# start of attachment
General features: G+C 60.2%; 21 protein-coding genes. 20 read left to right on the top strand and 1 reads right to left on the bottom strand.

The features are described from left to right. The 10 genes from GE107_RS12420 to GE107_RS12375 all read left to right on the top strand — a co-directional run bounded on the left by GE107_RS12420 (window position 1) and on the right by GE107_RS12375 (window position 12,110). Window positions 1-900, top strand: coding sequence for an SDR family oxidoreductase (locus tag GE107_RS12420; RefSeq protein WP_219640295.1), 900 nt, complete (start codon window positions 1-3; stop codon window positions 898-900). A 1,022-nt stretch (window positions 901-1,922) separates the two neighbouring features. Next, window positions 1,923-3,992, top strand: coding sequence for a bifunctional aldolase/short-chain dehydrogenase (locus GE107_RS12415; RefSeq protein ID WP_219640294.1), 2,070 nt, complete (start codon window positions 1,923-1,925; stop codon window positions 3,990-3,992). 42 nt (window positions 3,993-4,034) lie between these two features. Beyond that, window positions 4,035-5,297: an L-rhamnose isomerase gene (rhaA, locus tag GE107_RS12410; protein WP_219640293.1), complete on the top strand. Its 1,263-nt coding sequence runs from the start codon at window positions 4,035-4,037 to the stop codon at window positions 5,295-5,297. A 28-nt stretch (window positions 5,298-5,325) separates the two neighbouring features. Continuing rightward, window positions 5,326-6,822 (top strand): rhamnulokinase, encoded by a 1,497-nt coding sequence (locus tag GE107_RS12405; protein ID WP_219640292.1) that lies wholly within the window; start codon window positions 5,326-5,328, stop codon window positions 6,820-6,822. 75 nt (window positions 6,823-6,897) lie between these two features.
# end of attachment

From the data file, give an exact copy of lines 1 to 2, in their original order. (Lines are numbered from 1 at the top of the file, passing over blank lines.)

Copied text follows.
General features: G+C 60.2%; 21 protein-coding genes. 20 read left to right on the top strand and 1 reads right to left on the bottom strand.

The features are described from left to right. The 10 genes from GE107_RS12420 to GE107_RS12375 all read left to right on the top strand — a co-directional run bounded on the left by GE107_RS12420 (window position 1) and on the right by GE107_RS12375 (window position 12,110). Window positions 1-900, top strand: coding sequence for an SDR family oxidoreductase (locus tag GE107_RS12420; RefSeq protein WP_219640295.1), 900 nt, complete (start codon window positions 1-3; stop codon window positions 898-900). A 1,022-nt stretch (window positions 901-1,922) separates the two neighbouring features. Next, window positions 1,923-3,992, top strand: coding sequence for a bifunctional aldolase/short-chain dehydrogenase (locus GE107_RS12415; RefSeq protein ID WP_219640294.1), 2,070 nt, complete (start codon window positions 1,923-1,925; stop codon window positions 3,990-3,992). 42 nt (window positions 3,993-4,034) lie between these two features. Beyond that, window positions 4,035-5,297: an L-rhamnose isomerase gene (rhaA, locus tag GE107_RS12410; protein WP_219640293.1), complete on the top strand. Its 1,263-nt coding sequence runs from the start codon at window positions 4,035-4,037 to the stop codon at window positions 5,295-5,297. A 28-nt stretch (window positions 5,298-5,325) separates the two neighbouring features. Continuing rightward, window positions 5,326-6,822 (top strand): rhamnulokinase, encoded by a 1,497-nt coding sequence (locus tag GE107_RS12405; protein ID WP_219640292.1) that lies wholly within the window; start codon window positions 5,326-5,328, stop codon window positions 6,820-6,822. 75 nt (window positions 6,823-6,897) lie between these two features.